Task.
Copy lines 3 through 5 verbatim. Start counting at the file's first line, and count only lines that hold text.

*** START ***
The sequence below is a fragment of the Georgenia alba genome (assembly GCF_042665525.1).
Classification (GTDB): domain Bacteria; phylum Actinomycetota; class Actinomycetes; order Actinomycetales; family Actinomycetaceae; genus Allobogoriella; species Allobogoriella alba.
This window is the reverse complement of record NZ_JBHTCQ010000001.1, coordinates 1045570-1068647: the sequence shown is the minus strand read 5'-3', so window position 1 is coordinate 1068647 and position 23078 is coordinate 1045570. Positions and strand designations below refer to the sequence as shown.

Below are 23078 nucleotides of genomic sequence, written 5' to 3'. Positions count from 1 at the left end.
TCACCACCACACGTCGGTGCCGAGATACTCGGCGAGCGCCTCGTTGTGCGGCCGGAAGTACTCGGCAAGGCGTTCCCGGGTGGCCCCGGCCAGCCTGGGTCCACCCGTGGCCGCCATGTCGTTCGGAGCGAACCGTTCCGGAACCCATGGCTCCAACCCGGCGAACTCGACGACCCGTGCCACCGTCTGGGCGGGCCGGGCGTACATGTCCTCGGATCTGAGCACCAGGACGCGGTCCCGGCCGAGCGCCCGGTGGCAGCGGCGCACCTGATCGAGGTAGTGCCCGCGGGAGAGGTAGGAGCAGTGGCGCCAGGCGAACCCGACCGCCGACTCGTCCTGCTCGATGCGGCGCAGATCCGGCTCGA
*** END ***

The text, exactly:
This window is the reverse complement of record NZ_JBHTCQ010000001.1, coordinates 1045570-1068647: the sequence shown is the minus strand read 5'-3', so window position 1 is coordinate 1068647 and position 23078 is coordinate 1045570. Positions and strand designations below refer to the sequence as shown.

Below are 23078 nucleotides of genomic sequence, written 5' to 3'. Positions count from 1 at the left end.
TCACCACCACACGTCGGTGCCGAGATACTCGGCGAGCGCCTCGTTGTGCGGCCGGAAGTACTCGGCAAGGCGTTCCCGGGTGGCCCCGGCCAGCCTGGGTCCACCCGTGGCCGCCATGTCGTTCGGAGCGAACCGTTCCGGAACCCATGGCTCCAACCCGGCGAACTCGACGACCCGTGCCACCGTCTGGGCGGGCCGGGCGTACATGTCCTCGGATCTGAGCACCAGGACGCGGTCCCGGCCGAGCGCCCGGTGGCAGCGGCGCACCTGATCGAGGTAGTGCCCGCGGGAGAGGTAGGAGCAGTGGCGCCAGGCGAACCCGACCGCCGACTCGTCCTGCTCGATGCGGCGCAGATCCGGCTCGA